I envy people who judge the quality of a golf course only by its conditioning. It is such a simple and binary way to measure one’s enjoyment of the game.
Assessing the turf requires nothing in the way of imagination or thought; one simply observes the quality of the playing surface and you’re done.
Like ignorance, this is a state which would be blissful to live in and for many – perhaps even the majority – it is the reality.
The reason I envy these people is because at heart I am lazy and not having to consider anything beyond the grass quality requires the least ‘work’.
There is much less mental energy expended deciding if one has a perfect lie in the fairway than, for example, contemplating why a bunker has been placed in a certain spot – and whether it enhances or detracts from the strategy of the hole.
The truth is that, in many ways, having an interest in course architecture ruins one’s enjoyment of the game.
Unless you’re lucky enough to be a member at a club that boasts an architecturally interesting layout or you spend a lot of time travelling and playing good courses, you’re kind of doomed to a life of golf misery.
"But does this obsession with conditioning stand the game in good stead over time? Does placing more importance on how the grass is mowed than the interest of the holes themselves make the game more sustainable?"
There is no such penalty for the lover of the good lie, however. For them, the world is a much simpler place – just find a course that’s in good nick and stick with it.
This attitude was brought into sharp focus recently when chatting to a mate who is a member at a club in another city.
Like many, his club has seen an increase in member numbers and social play during the pandemic and – as he proudly noted – the most common reason cited was the condition of the course.
Apparently many of the other local facilities are looking less than their best for whatever reason and hence his club has come to be seen as the place to play.
At this point it is important to say there is nothing wrong with courses that are in good condition nor with members and staff who are proud of their course being presented as well as can be.
And as my mate’s experience suggests, there is a market ready and willing to pay for a product that values style above architectural substance.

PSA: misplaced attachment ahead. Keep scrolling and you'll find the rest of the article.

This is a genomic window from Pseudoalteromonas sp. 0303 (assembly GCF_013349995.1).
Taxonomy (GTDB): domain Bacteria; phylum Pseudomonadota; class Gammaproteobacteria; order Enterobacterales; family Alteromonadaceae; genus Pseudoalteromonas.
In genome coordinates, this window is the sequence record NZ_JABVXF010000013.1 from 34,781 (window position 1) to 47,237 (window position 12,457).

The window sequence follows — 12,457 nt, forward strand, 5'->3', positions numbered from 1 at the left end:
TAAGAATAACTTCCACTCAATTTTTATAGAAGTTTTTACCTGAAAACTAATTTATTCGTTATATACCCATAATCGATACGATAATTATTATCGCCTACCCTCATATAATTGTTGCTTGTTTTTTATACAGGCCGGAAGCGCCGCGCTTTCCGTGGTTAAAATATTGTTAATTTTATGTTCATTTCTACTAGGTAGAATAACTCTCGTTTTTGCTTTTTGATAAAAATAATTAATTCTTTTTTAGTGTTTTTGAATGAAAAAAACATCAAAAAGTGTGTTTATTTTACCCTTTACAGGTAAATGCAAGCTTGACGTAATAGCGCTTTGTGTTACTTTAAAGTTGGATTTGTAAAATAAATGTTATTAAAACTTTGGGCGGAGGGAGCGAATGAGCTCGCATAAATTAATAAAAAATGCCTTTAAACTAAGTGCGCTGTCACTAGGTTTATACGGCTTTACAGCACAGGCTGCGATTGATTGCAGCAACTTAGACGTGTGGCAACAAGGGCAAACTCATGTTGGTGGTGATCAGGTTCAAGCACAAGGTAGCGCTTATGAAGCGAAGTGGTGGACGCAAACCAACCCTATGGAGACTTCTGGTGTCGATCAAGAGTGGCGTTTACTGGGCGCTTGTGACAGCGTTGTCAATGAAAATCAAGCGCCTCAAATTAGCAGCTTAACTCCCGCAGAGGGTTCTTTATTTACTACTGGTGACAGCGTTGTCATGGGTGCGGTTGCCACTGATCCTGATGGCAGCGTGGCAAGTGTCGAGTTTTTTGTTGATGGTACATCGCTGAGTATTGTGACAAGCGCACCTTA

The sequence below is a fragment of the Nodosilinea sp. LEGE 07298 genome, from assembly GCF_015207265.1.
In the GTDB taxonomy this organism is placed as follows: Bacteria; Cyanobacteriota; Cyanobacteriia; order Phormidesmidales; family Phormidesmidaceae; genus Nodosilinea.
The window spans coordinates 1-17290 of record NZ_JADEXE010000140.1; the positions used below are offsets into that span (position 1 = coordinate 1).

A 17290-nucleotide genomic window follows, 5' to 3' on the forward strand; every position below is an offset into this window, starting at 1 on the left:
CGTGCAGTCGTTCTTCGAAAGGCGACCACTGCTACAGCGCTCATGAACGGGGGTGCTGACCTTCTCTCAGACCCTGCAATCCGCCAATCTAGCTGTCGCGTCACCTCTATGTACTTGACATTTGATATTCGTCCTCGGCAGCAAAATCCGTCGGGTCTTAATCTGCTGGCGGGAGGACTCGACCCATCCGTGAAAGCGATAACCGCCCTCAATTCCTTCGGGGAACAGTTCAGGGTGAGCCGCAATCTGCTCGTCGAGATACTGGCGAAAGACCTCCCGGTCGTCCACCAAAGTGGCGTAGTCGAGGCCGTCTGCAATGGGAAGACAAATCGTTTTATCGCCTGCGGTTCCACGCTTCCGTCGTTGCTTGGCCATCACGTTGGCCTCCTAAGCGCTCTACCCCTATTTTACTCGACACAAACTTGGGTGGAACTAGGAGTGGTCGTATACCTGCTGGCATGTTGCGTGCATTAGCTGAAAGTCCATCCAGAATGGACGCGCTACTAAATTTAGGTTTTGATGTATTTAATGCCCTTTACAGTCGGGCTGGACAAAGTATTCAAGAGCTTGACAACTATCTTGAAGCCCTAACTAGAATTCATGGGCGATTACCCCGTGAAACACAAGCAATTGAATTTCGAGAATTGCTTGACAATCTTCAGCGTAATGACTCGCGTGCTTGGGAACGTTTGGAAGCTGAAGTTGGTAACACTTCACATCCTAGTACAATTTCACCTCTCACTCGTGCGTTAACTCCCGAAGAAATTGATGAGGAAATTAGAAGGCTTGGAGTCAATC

But does this obsession with conditioning stand the game in good stead over time? Does placing more importance on how the grass is mowed than the interest of the holes themselves make the game more sustainable?
The answer depends on why one plays golf.
"I believe the game is better served when more thought and resources go into the designing of the holes than the mowing of them."
There are millions of golfers who never give any consideration to why holes are designed the way they are.
The reasons behind the placement and nature of various hazards is of no concern, they are simply obstacles to be avoided.
For these people condition takes precedence.
But for those in the latter camp the game is a more cerebral pursuit and the time spent reflecting on why certain golf holes appeal more than others brings as much joy as the actual playing of those holes.
(Equally, poorly designed holes rankle and can make the playing of the game a frustrating and less pleasant experience.)
Golfers from both camps are taking from the game what they want and there is no right or wrong way to do it.
But speaking as a member of the second camp, I believe the game is better served when more thought and resources go into the designing of the holes than the mowing of them.
Conditioning is a moving feast no matter how big a course’s maintenance budget but interesting golf holes endure based on more than just their condition.
Capture the golfer’s interest and you capture them for life; capture only their eye and they’re likely to move on to something else if and when conditions fall away.